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Vol. 12, No. 41 Week of October 14, 2007
Providing coverage of Alaska and northern Canada's oil and gas industry

30 STRONG: Engineering ingenuity pays off

EOR techniques developed over three decades succeed beyond developers’ wildest dreams

Rose Ragsdale

Getting more oil out of the ground is a technical challenge that teams of engineers tackled from Day 1 on the North Slope.

More than 30 years later, the brainstorming that produced and perfected a series of remarkable techniques goes on.

But the story of enhanced oil recovery on the slope is a tale not only of creativity but also of converting big problems into bigger solutions.

In the early days of production at the giant Prudhoe Bay field, enhanced oil recovery was a relatively routine exercise. With an estimated 23 billion barrels of crude in place, the gleeful owner companies were awash in oil. Starting with what in hindsight seems a modest field development plan — 500 wells with 160-acre spacing — to produce 9.6 billion barrels of oil, they crafted a strategy that relied on conventional EOR technology used in oil fields since the 1940s.

Crude production would be helped along with supplementary water injection to keep up pressure in the reservoir. The Prudhoe Bay owners built a seawater treatment plant to help supply water for the process and added produced water and gas liquids from the depths of the reservoir as volumes became available.

But advances in EOR technology and a suddenly plentiful resource enabled engineers to boost crude recovery dramatically. Today, Prudhoe Bay’s owner companies have drilled more than 1,300 wells, and plan hundreds more.

“At that time, it was envisioned that we would have a gas pipeline built within five years to ship North Slope gas to market,” said Gordon Pospisil, technology manager for BP Exploration (Alaska) Inc., Prudhoe Bay’s current operator.

“When the world did not provide an opportunity to sell gas off the North Slope, it changed our world quite a bit,” he said.

So much natural gas

Suddenly, Prudhoe Bay engineers found themselves coping with ever increasing quantities of natural gas coming out of the ground with the oil and no place to put it.

They began to pump substantial quantities of gas back into the reservoir along with the water, and soon built a series of gas handling facilities — GH1, GH2 and GH3 — completed in the late 1980s and early 1990s.

As more Arctic fields were discovered and developed, operators also jumped at the chance to boost production from these smaller reservoirs with injections of plentiful gas from Prudhoe. Point McIntyre, Milne Point, Endicott and Kuparuk are all fields that drew on the gas riches at Prudhoe Bay to enhance oil recovery.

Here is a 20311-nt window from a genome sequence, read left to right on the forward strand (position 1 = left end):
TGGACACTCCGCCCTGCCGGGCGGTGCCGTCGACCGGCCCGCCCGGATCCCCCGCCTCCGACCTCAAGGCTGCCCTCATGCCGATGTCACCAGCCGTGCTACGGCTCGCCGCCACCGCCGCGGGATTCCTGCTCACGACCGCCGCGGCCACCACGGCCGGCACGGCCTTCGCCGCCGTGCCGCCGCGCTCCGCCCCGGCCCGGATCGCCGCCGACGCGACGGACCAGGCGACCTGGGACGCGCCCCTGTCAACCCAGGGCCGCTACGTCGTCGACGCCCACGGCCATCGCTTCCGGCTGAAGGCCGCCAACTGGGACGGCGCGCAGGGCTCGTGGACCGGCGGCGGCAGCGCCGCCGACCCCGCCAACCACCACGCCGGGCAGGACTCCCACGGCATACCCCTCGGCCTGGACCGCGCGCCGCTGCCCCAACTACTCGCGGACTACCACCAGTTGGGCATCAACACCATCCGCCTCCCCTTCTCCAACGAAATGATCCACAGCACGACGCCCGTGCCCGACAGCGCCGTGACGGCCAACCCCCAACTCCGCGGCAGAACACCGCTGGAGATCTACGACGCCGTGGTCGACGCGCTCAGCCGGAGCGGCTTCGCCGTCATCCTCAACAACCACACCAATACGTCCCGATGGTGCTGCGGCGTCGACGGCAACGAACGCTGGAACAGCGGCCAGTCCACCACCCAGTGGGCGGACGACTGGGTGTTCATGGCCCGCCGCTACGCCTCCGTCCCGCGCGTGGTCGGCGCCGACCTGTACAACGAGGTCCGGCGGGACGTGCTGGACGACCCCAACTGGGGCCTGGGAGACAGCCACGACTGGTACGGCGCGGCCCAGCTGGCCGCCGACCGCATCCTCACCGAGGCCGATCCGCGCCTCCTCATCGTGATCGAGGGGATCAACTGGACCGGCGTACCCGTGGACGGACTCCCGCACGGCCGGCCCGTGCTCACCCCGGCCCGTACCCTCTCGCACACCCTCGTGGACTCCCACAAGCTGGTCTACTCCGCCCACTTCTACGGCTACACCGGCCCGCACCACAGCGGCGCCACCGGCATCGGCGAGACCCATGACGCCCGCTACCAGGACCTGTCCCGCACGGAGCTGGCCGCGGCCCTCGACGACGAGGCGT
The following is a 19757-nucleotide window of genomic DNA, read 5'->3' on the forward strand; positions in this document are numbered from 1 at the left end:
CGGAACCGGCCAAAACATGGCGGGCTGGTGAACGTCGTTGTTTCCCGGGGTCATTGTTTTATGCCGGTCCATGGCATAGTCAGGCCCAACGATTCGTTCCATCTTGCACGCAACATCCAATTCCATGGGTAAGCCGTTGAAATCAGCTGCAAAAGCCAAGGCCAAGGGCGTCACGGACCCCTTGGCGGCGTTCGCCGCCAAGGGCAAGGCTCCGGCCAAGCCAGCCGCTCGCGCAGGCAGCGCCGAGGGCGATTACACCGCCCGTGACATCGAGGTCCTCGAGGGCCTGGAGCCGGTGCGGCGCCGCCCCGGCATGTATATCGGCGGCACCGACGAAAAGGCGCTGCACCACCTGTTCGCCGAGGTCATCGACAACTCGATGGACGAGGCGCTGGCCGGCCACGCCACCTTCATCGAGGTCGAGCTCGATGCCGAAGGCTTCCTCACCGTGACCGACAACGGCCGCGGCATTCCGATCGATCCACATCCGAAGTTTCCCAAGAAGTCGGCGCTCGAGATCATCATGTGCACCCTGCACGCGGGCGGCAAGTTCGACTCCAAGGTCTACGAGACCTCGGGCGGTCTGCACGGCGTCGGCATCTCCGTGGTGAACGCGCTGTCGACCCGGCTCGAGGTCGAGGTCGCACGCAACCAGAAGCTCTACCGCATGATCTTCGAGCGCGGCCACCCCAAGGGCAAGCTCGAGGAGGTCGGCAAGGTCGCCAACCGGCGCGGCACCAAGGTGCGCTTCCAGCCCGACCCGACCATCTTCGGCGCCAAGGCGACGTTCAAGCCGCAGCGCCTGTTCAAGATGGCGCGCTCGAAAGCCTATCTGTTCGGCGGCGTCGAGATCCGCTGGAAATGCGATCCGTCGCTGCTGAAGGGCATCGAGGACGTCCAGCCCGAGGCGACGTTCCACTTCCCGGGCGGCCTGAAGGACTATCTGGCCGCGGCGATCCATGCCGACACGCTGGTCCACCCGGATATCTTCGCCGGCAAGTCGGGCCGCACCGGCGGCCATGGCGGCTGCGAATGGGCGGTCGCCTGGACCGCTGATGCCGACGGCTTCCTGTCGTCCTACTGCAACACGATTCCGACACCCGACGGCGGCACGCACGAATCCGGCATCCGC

Along with the multimillion-dollar projects that made this possible, field owners invested in a huge central gas facility to cool gas to temperatures as low as minus 40 degrees Fahrenheit. The unit processes more than 8 billion cubic feet of gas daily, enough to meet all of the natural gas demand of London or Tokyo.

NGLs make a difference

The CGF also allows operators to separate out heavier gas components as natural gas liquids, while the remainder of the gas is injected back into the reservoir.

The process, which works best in colder temperatures, not only allows the owners to boost field production; it also contributes output in NGLs of about 50,000 barrels per day.

“If we hadn’t had the Central Gas Facility, the NGLs would still be a part of the gas reserves on the North Slope,” observed Pospisil.

Over the years, the small increments of NGLs have added up, said BP spokesman Daren Beaudo.

“Nobody’s been sitting on that gas, or warehousing it. It’s been working mightily for us,” he said.

Total NGLs output over 20 years at Prudhoe Bay? More than 500 million barrels.

A real EOR winner

Engineering teams, meanwhile, set to work perfecting another known technology for use on the North Slope. Taking other portions of the gas stream, they blended heavier components with processed methane gas to create miscible injectant, or MI, a special solution designed for sweeping oil from underground reservoirs.

“Think in terms of salad dressing,” said Pospisil. “If you just inject water, the water and the oil have a sharp interfacial tension, and the water tends to bypass the oil. If you inject gas, miscible gas in particular, the solution helps to sweep residual oil out more efficiently to the producers.”

Working closely, reservoir, production and drilling engineers came up with the concept through trial and error of drilling fishhook-shaped wells around oil-producing wells in a certain pattern.

“We would inject that fishhook-shaped well with a ‘bulb’ of MI, and we would get a response from the nearby production well. We would see these cycles of increased oil production, so we kept on injecting bulbs of MI along the entire length of the well,” Pospisil recalled. “This dramatically increased the amount of oil we could get out.”

A bulb is a quantity of miscible injectant that forms a bubble within the reservoir. As it expands, the bubble pushes oil toward production wells.

Making a good idea great

But Prudhoe Bay engineers didn’t stop there. They continued to experiment and soon took the MI process a step further. They created something they call miscible injectant sidetrack, or MIST.

MIST is a system of wells drilled between injector and producer wells in a pattern that further boosts crude output from a field.

By 1996, North Slope engineering teams were ready to launch an aggressive third phase of EOR at Prudhoe Bay and other North Slope fields using MIST. It involved integrating the drilling of production and injection wells to improve oil recovery. At Prudhoe, they started at the central core of the field and moved toward the western part of the field to Northwest Eileen and continued until the system encompassed Prudhoe Bay satellite fields, Aurora, Borealis and Polaris.

“In each one of those satellites (small fields with 40 million to 200 million barrels of crude in place) in the early days, it would have been difficult to justify doing an MI process. But they are part of the Greater Prudhoe Bay complex, so we were able to use MI,” Pospisil said. “We’re also doing that in the Point McIntyre reservoir.”